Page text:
Soccer player

Why Do Teams Get Three Points for a Win in Football?

Every sport and league on the planet sets its own rules on how many points a team wins for a victory, draw and – in the case of cricket – even when they lose. Two, three or five points for a triumph are not uncommon, while in some sports that are most-popular in the United States – including American football and basketball – it’s simply the number of wins generated, rather than the points column, that determines success and failure.

In football, two points were awarded for a win in most leagues around the world for the best part of a century, before a trailblazer came along in England who proposed the three-point system – that, he argued, would encourage more attacking play as the ratio between a win and a draw was now more skewed in the favour of victory. Whether that’s proven to be true or not over the years remains to be seen, but you can’t fault the logic behind Jimmy Hill’s three-point theory.

When Was Three Points for a Win Introduced?

When the Football League was founded in 1888, a handful of senior officials sat down and thrashed out how the league pyramid would look, as well as setting in stone the rules by which each division would abide by. That first season in 1888/89 saw two points awarded for a win and one for a draw – a more radical proposal was to have just one point for a victory and none for a stalemate, and it would remain that way for almost 100 years.

No thought was ever put to changing the point system – if it ain’t broke, don’t fix it – but Jimmy Hill, who was something of a progressive thinker in the English game back in the 170s and eighties, was not satisfied with it. Hill, you may recall, was the one-time chairman of the Professional Footballers’ Association (PFA), and it was he who managed to get the maximum wage rule – capped at £20 per week – scrapped.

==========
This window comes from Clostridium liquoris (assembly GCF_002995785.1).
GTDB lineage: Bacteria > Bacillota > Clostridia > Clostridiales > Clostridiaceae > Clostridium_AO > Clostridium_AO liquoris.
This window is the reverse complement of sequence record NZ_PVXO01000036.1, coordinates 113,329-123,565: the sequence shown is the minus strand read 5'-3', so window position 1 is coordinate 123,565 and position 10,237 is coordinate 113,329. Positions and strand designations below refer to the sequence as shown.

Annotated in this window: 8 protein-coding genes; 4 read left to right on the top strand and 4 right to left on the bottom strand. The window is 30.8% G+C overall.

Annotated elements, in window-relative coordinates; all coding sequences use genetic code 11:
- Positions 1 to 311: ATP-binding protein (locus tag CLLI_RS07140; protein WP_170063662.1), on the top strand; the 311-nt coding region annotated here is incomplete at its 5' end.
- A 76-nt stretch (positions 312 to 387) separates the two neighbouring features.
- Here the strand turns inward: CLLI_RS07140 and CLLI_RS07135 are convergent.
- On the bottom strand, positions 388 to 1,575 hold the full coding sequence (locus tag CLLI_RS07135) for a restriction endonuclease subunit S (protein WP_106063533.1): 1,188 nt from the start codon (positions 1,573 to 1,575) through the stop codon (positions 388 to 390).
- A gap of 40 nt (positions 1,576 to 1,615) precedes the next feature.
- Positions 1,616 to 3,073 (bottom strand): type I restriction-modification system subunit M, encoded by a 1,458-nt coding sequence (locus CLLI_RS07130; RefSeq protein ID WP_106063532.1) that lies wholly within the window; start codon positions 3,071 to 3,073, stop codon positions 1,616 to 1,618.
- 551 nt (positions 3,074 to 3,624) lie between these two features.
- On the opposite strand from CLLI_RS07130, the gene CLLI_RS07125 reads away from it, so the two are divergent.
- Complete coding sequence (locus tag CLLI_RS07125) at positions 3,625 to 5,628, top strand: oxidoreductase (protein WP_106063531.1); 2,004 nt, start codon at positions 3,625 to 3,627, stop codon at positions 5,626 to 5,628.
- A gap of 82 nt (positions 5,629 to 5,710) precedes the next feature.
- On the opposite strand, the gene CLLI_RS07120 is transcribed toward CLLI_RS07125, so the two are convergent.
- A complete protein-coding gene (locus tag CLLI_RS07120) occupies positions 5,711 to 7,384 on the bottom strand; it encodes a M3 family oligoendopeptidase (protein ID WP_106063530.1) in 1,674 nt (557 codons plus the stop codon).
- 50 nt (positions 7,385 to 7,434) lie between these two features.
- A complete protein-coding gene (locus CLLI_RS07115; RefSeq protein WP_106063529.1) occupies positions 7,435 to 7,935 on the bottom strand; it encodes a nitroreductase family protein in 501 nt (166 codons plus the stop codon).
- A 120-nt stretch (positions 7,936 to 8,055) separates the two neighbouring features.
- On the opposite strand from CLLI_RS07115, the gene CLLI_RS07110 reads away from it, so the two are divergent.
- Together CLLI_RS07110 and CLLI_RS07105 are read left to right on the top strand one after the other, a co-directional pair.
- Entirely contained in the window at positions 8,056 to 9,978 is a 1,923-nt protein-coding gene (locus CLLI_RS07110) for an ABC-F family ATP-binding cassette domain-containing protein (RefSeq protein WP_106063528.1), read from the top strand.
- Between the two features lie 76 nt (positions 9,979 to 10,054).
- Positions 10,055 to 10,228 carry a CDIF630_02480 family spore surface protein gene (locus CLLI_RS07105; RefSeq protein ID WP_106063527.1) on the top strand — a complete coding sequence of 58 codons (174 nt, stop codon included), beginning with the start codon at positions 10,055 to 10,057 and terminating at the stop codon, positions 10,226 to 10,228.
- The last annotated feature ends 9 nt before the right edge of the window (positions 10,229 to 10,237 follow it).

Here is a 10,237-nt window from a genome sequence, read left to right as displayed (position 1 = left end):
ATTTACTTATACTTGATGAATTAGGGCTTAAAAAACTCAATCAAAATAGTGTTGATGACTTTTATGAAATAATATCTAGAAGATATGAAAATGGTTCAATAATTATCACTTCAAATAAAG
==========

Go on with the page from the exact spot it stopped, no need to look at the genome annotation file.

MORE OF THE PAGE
But that wasn’t the only time that Hill would blaze a trail in the English game. In 1981, he campaigned to have the point system changed, so that three points were awarded for a win instead of two. Although sceptical, the Football League eventually acquiesced, and so the 1981/82 season would be the first in which teams earned three points for a victory.

How Many Points for a Win at the World Cup?

World Cup trophy
World Cup trophy (fifg /

While English football adapted to the new three-points-for-a-win regime in the early 1980s, few other leagues around the globe followed them in implementing the new system. It wasn’t until the World Cup in 1994 that three points for a victory in football became a globally recognised truism. Tired of stale group games in which teams would be happy to play for a draw, FIFA wanted to encourage sides to take a more attacking approach – thus improving the spectacle for TV audiences.

The governing body took a stand, introducing the back-pass rule – which prevented teams from keeping possession in mind-numbing fashion by passing the ball to their goalkeeper, who would then pick it up – and three points for a win.